Issues with the Fish Oil Study

Carol B. Blair, BS, DiHom, CNC148266535

Wellness Educator

By now, most of you know how I feel about many of the “studies” performed in this country. The news coverage regarding the recent study on fish oil and prostate cancer is one more example of misinformation, indeed, that will harm many people.

First, the initial study was not even performed to evaluate the relationship between fish oil (Omega-3 EPA and DHA) and prostate cancer. The information was obtained retrospectively without knowing how many people were eating fish, flax, chia seeds, hemp seeds, or taking fish oil. For that matter, they didn’t even know if they were even eating fried fish with its known carcinogenic trans-fats. In fact, in a study published in Prostate in 2013, regular consumption of fried fish showed a 32% increase risk of prostate cancer!

Additionally, if fish or fish oil is harmful, why do China and Japan, who have the highest fish consumption in the world, have the lowest cancer rates in the world? Here in the US, meanwhile, cancer rates are off the charts!

Another thing to consider is that all fish oil supplements are not created equally. Many cheap supplements contain toxins such as PCBs, mercury, and other heavy metals and chemicals—many of which are known carcinogens.

Several other studies that were designed to evaluate the relationship between fish oil and prostate cancer showed protective benefits. As you know, I prefer foreign studies which I find to be more unbiased so I will start with one from New Zealand. Here are some examples:

  • In a very well designed study in New Zealand, a 40% reduced risk of prostate cancer was shown with higher levels of EPA and DHA. This study was published in British Journal of Cancer 1999.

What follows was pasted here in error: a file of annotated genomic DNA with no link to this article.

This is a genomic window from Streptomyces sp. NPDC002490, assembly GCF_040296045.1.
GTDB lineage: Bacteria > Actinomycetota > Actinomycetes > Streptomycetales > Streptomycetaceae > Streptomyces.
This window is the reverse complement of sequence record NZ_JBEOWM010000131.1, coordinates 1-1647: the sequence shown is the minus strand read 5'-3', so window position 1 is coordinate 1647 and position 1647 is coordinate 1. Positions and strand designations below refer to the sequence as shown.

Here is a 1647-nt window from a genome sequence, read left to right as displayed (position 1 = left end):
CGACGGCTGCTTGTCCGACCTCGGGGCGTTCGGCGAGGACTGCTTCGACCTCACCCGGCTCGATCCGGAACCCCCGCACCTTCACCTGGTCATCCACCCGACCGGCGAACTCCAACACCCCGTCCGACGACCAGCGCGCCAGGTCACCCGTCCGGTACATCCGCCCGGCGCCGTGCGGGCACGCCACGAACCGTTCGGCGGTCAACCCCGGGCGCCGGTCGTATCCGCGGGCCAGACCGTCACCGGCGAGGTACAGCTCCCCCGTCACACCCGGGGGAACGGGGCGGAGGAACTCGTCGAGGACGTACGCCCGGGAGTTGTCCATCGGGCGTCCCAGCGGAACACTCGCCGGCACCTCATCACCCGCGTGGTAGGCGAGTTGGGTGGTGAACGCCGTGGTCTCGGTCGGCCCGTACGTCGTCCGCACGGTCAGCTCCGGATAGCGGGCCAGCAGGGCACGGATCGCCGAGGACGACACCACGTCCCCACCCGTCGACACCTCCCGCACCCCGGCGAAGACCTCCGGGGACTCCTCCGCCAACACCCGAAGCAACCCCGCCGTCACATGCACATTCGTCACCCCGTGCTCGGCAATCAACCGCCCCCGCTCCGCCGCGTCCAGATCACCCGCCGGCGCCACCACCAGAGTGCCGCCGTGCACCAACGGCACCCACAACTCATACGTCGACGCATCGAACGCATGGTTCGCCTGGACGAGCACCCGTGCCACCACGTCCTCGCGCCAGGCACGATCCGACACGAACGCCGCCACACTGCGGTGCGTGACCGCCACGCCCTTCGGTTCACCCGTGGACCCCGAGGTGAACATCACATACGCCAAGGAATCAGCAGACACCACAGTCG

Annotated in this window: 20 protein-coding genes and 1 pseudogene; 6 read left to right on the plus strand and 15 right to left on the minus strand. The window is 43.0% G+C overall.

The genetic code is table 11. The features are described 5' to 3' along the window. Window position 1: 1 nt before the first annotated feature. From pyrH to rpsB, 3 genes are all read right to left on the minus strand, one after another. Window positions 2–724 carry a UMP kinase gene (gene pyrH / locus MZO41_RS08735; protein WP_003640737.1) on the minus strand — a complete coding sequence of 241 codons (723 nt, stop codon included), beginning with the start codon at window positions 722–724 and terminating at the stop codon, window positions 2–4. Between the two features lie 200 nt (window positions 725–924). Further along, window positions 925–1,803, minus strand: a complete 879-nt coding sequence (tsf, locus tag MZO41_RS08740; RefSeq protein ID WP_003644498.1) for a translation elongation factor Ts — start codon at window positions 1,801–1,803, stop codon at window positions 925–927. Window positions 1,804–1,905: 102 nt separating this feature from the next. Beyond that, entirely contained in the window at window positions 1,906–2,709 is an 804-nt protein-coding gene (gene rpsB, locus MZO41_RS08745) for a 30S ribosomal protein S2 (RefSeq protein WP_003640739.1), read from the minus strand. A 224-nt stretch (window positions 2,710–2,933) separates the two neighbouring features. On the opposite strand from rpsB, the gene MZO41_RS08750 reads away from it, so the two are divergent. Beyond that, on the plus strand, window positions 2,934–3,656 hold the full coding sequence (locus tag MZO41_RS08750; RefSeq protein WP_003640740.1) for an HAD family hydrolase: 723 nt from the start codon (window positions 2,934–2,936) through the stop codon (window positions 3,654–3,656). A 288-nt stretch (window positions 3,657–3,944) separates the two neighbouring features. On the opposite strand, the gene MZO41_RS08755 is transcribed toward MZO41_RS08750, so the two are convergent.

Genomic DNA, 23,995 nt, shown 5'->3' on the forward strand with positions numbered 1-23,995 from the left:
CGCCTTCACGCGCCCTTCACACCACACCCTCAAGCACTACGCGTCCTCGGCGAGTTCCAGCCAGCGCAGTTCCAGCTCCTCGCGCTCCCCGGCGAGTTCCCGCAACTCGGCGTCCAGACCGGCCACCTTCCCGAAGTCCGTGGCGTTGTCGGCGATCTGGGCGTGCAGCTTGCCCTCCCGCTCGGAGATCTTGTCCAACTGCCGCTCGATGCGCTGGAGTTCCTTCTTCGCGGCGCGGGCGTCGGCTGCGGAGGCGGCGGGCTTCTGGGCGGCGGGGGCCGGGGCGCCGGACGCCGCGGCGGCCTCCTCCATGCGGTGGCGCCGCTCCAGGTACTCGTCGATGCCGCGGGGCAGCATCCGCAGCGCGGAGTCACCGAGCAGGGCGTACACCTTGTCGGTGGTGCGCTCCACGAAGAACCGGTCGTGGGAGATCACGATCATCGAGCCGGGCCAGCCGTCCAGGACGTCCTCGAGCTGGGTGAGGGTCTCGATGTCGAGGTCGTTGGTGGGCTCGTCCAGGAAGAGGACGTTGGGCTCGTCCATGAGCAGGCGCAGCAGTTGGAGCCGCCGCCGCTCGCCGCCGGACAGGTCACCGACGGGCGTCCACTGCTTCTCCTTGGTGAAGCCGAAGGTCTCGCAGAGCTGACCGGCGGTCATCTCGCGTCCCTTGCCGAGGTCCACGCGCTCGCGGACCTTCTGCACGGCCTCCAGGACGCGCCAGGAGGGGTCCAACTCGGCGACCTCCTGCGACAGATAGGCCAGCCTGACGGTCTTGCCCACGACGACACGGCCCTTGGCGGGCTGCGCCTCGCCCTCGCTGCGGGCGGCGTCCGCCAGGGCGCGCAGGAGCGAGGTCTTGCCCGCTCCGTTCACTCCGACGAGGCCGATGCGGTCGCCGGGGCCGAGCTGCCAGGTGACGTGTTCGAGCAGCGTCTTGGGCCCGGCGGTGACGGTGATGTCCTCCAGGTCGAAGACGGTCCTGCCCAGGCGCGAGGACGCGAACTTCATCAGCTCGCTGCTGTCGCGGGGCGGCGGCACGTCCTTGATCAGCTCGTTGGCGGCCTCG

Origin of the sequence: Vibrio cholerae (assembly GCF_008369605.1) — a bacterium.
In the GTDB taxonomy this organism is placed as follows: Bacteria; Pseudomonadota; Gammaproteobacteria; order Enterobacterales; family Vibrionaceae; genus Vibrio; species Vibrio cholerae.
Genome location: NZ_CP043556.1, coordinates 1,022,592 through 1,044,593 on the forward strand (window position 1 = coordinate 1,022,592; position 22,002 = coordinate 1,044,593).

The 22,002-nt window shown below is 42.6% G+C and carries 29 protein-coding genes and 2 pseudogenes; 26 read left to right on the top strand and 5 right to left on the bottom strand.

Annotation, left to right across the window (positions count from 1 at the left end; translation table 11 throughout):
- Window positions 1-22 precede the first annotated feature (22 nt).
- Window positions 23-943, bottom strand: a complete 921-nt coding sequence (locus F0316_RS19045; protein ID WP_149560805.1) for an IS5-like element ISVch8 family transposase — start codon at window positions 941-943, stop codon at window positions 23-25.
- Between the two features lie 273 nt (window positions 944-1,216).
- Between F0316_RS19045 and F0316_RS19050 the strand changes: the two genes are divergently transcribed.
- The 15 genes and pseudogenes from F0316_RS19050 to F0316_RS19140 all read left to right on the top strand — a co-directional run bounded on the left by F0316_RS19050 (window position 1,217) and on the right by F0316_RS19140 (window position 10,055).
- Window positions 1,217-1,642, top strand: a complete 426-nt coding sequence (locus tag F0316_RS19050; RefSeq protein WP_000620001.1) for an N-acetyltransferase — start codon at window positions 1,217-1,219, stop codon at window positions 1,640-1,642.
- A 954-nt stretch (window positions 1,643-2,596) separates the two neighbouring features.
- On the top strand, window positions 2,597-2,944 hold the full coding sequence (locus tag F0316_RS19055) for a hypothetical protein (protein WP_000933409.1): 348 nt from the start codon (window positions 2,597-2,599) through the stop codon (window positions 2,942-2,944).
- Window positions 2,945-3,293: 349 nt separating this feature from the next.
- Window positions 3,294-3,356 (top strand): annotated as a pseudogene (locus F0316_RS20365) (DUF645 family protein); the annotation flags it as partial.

• As reported in the American Journal of Nutrition in 2008, The Physicians Health Study, which took place over a 22-year period, found that high fish consumption reduced the risk of dying form prostate cancer by 36%.
  • A 12-year study of 47,882 men conducted by Harvard revealed that eating fish more than three times a week reduced the risk of both prostate and metastatic prostate cancer. Indeed, for each additional 500 mg. of fish oil consumed, the risk of metastases decreased by 24%. This study was reported in Cancer Epidemiology, Biomarkers, & Prevention.
  • All in all, don’t let this “study” scare you as I believe it was designed to do. Fish oil has many benefits for vision, brain, skin health, joints, blood pressure, lowering triglycerides, reducing arrhythmias, and yes, even cancer! I want to remain healthy so I’m still taking my fish oil every day. Learn more about the benefits of fish oil in our supplement series blog on fish oil.

Ginkgo Study Flawed

Carol B. Blair, BS, CNC, DiHo

GinkgoBilobaWeb

I have often suggested that we should be cautious when we hear about studies in this country because there are so many special interest groups, and unfortunately, most people are unable to get the full story. The recent Ginkgo study is a prime example. Ginkgo has been used for centuries to improve memory and brain function. There have been at least 44 double blind studies on Ginkgo with very few side effects. Until now!

It was recently reported that Ginkgo biloba has potential toxicity in animal studies. However, the doses used in this study were as much as 933 times higher than used for humans. A typical human dose is 120 mg. twice a day but the dose used in the mice would extrapolate to 4,400 mg. in a 155 lb. adult. And that was the low end of the scale! Apparently, they wanted to make sure it was toxic so they also used doses that would equate to 140,000 mg in humans! Let me just say right here, that everything has a toxicity level no matter how good it may be.

However, if that isn’t bad enough, the extracts provided by the Chinese manufacturers were standardized to 31% Ginkgo flavone glycosides compared to the 24% typically used in the United States. Further, the terpenes typically used here are 6% while the ones they used were standardized to 15% thereby making the potency much more powerful.

As you can see, this report by the U.S. National Toxicology Program is very flawed. Enough said. You may draw your own conclusions. As for me, I like to get my studies out of Europe whenever I can.

Oh, yes, although I don’t take Ginkgo, I certainly would if I felt the need for it, and I still highly recommend it for those who are looking for improved circulation and brain function.

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